• Carmela Vecchione

The Fat Consciousness | Awakening

I can’t complain about my childhood. Being an only child has its perks, and even though it isn’t all flowers, I acknowledge my privilege. I was a very picky eater, I ate very little when I was a child. My parents then realized I responded well with sweets in general, and from that point on, my weight derailed. I sincerely don’t remember being bullied - I sometimes was called silly names like “whale”, which I never really cared about. 

In school I was always the fat friend. Paired with the fat boy ‘cause that seemed “proper” as we were “alike.” I remember seeing my school BFF weighing 25 kilograms while I was 42. Back then I couldn’t understand exactly what was going on. But according to my parents, the plan was clear: when I grow taller, the weight would balance out, I just shouldn’t gain anymore. Needless to say I gained more as I stretched out.

My trauma with my weight didn’t come from school. It came from home instead. When my parents were with my school friend’s parents, I would always hear “oh, she already lost a couple kilograms, she will soon be like Vanessa, skinny too!” Those words always carried a weird sense of relief. I wasn’t doing much to lose weight, but still I had it done? Wow! I was getting somewhere, I guess. 

Then the awkward moments came. Nope, this t-shirt is too tight - better loosen up because THEN nobody is going to know how my body looks like underneath. As if my face didn’t look round enough or my fingers weren’t chubby enough to giveaway the fact I was growing up as an obese child. I recall my parents calling me beautiful, praising me as the great daughter I was. I was an easy kid, shy, polite, dedicated to studies. I loved to dance, to play, sing along with the Spice Girls. But I can’t say I was ever encouraged to be confident as a fat kid. I had a good waist, potentially a great figure, but my skinny friend was happier because she had less weight on her knees. I had a beautiful, remarkable face, but skinny girls would find partners more easily, they were more prone to being successful in life because of their whole figure. The duality by which I was treated woke the fat consciousness in me and it has always haunted me, making me vulnerable and insecure. More than that, it made me doubtful. Which I honestly think it’s worse, because it made me struggle internally between embracing my body and hating it and second guessing my worthiness. 

Growing up, I was always learning about a new diet, in a never ending quest to unlock “skinny happiness.” I was always listening to my already skinny friends trying to lose 1 or 2 kilograms, and I was so far from their reality… It never seemed tangible for me to reach them. “It’s easy, just watch what you’re eating.” Well. At home, the offer for food was endless. Nobody was really being strict about creating great eating habits and if you recall, I am an only child. And yes, I was spoiled. I wanted it, I got it. And that was heavy (pun intended) on the sweets. So now we have the second duality my mind had to go through. I had to lose weight, but I was eating unhealthy food at home. Even worse, food was a reward at home, so the emotional appeal it had was impactful to how I dealt with it.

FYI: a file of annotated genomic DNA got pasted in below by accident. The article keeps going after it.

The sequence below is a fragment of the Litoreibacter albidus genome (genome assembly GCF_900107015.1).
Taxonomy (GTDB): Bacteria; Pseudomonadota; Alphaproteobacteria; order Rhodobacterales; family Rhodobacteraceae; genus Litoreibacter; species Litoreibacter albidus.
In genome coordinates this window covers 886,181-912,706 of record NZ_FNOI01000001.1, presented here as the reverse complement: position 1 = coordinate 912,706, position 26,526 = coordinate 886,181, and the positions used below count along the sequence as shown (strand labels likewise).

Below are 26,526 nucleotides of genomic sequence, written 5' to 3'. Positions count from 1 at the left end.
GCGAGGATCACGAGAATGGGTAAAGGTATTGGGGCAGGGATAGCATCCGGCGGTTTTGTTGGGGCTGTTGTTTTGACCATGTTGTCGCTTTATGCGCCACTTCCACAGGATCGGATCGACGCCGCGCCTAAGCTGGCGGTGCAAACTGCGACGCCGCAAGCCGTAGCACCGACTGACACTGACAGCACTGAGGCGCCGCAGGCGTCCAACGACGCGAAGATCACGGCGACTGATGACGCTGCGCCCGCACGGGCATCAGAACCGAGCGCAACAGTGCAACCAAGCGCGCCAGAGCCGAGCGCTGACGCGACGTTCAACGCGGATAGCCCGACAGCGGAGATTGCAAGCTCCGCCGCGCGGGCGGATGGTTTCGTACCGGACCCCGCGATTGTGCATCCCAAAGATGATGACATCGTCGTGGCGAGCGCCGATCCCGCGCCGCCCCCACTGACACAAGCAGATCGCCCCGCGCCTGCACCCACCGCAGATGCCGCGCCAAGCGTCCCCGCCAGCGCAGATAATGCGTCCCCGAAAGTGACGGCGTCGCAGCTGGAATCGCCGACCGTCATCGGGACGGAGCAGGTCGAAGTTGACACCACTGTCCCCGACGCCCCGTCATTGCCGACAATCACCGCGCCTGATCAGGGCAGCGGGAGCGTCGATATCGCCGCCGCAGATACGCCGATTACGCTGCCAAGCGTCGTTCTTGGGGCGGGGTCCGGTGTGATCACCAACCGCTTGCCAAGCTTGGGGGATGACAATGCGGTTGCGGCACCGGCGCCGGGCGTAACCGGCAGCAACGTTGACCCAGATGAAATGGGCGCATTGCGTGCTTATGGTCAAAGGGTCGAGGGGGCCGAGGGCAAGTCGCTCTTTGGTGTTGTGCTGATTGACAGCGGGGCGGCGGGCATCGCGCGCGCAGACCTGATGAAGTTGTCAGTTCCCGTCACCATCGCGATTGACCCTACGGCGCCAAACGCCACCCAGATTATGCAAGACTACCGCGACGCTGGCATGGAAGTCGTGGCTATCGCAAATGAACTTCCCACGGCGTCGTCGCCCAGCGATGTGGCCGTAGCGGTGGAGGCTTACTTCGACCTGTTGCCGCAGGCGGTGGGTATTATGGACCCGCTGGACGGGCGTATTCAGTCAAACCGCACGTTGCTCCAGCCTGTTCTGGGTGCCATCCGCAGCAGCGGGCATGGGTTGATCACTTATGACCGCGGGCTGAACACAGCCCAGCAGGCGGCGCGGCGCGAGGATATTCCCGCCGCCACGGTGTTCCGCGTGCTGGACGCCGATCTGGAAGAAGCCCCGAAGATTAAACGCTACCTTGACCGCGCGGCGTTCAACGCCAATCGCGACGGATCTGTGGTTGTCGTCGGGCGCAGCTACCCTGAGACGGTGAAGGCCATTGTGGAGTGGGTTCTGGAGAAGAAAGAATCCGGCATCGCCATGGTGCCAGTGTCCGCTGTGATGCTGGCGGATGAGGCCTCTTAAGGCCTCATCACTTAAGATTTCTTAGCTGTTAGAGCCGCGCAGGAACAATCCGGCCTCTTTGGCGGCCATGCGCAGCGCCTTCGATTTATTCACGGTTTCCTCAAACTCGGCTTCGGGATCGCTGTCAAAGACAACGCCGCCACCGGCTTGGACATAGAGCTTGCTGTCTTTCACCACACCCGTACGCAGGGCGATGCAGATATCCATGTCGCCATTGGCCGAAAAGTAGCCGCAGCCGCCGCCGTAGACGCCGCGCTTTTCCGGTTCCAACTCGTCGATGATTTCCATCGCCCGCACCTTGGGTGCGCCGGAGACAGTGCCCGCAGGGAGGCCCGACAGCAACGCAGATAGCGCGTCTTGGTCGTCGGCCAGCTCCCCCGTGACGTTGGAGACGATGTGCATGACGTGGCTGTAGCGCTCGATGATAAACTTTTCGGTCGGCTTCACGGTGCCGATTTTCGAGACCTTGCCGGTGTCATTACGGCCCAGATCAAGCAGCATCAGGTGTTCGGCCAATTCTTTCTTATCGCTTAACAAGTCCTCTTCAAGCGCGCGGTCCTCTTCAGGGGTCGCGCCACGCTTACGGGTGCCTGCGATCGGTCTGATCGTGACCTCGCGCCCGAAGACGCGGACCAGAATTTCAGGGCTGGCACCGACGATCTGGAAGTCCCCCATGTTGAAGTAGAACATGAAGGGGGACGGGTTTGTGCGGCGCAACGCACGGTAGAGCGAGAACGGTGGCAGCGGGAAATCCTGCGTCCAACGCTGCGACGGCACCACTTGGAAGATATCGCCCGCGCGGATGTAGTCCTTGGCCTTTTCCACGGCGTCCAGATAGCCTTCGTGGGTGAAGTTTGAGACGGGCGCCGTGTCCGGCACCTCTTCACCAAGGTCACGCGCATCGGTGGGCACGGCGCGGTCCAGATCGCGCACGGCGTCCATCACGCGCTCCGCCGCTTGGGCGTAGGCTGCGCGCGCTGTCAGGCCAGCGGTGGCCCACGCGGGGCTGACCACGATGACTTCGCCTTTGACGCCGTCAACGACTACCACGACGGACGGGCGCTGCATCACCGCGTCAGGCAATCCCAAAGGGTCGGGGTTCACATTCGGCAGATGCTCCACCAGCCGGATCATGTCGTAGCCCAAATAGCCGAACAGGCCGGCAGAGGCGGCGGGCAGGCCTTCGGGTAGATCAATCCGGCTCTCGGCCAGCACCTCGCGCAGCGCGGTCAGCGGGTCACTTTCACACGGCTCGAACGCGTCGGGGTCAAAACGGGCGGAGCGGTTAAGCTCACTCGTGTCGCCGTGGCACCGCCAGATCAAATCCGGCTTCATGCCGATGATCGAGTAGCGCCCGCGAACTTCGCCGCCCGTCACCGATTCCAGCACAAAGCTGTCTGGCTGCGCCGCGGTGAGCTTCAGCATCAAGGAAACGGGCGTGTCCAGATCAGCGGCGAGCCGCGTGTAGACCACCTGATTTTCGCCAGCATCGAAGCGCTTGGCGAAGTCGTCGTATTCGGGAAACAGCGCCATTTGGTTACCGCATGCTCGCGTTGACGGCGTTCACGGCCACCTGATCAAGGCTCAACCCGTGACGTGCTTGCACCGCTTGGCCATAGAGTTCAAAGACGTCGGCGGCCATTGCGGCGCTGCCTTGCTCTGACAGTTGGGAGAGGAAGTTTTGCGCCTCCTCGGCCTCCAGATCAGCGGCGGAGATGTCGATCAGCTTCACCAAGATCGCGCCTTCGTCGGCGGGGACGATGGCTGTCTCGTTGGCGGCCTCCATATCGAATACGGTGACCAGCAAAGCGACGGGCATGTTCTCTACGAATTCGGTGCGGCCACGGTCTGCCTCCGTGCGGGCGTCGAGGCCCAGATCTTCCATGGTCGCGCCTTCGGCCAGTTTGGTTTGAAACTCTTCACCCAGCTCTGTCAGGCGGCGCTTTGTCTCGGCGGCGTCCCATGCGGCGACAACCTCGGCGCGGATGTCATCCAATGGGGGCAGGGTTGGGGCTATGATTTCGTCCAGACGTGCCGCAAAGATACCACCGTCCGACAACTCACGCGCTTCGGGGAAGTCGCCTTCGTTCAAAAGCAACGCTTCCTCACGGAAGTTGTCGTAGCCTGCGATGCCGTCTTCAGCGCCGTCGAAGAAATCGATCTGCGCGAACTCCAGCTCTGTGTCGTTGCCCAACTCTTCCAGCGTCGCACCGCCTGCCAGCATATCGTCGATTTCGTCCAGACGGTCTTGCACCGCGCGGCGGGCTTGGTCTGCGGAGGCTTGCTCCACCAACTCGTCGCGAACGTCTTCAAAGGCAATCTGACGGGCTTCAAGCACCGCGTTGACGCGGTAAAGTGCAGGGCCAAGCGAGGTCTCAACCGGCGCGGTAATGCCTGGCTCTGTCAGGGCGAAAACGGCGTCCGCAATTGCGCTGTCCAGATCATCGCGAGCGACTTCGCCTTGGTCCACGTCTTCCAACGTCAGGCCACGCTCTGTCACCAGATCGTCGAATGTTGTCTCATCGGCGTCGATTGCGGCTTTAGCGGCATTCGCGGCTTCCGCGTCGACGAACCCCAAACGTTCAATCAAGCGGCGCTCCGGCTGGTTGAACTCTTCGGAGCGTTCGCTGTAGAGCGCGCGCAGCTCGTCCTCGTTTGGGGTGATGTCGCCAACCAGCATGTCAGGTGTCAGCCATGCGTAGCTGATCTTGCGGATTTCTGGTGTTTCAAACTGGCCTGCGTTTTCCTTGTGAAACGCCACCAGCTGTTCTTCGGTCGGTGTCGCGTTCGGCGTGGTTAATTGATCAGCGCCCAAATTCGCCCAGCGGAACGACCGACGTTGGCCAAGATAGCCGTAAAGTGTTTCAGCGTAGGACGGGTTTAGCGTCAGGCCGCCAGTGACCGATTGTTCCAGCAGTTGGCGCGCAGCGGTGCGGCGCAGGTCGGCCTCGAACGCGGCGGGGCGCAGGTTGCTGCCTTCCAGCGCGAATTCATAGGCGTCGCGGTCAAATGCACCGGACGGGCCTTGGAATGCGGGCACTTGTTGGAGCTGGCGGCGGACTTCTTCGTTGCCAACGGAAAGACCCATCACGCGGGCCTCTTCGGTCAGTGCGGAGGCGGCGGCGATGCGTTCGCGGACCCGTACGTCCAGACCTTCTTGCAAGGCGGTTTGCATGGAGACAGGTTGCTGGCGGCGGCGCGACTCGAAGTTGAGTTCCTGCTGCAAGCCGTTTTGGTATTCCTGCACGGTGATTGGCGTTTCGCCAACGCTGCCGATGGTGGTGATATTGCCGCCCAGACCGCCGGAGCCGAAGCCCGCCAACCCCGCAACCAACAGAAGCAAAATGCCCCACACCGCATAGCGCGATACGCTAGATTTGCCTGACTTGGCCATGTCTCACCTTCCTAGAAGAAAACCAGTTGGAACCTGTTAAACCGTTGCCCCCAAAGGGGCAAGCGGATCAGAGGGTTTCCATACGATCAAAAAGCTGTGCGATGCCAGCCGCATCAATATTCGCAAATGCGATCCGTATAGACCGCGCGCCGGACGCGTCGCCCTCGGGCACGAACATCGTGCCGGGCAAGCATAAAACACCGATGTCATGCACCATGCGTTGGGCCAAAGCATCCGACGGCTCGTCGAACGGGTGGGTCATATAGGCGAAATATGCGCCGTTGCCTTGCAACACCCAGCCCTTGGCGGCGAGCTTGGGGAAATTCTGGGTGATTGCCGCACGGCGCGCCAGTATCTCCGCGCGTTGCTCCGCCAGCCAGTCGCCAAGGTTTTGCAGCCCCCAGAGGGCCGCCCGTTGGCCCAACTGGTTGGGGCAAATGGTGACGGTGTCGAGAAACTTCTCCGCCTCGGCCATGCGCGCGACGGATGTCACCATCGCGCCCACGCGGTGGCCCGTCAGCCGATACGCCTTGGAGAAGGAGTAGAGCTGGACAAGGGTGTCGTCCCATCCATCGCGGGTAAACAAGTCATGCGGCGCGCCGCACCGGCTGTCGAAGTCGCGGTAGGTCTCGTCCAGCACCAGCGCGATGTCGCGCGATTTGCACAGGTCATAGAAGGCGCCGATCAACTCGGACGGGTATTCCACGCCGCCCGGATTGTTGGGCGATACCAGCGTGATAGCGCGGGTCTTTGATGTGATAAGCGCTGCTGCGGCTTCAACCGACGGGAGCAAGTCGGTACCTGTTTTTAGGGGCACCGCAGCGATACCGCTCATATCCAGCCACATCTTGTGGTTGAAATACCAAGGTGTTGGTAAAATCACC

At 11 years old, my parents decided it was a good moment to join Weight Watchers. I was very obese, like a Botero character. My mom, who also struggled with weight, joined WW with me. I somehow saw it more like a game (at times even like a competition with my mom!) rather than an actual lifetime change. I learned how to swim and first tasted the “skinny happiness”, which led to momentarily “skinny glory” moments like fitting clothes that were actually proper for my age. But it somehow never felt it was enough. The doubtful thoughts would come rushing as in “is this it?” or “does that kid like me or is he joking?” I wasn’t enough. There were always more kilograms to lose. There was no finish line. Then what was the point of pursuing happiness if I couldn’t see the end of the road? More than that, I thought I was happy being fat and eating what I liked. So why was I raised to feel so contradictory about my body and self?

Because society praises beauty standards, and people want to fit in. It is easier when you fit in rather than when you stand up. I now get why my parents would be concerned. But they could have raised me to be confident in my own skin, teaching what the standard was and pointing out our differences rather than giving me mixed signals. Leading me to lose weight because I should be healthy, made better food choices and have mobility like the other kids in school. So parents and caregivers, please beware and don’t replicate this duality I’ve experienced. Your judgment can impact how a naive mind perceives their sense of worthiness. Nothing wrong in not wanting your child to be fat, but implying they need to be skinny to achieve greatness or happiness is not only misleading, but potentially harmful. Being fat doesn’t mean anything other than having extra weight on your body. And your worth is way too valuable to be measured by your body size.


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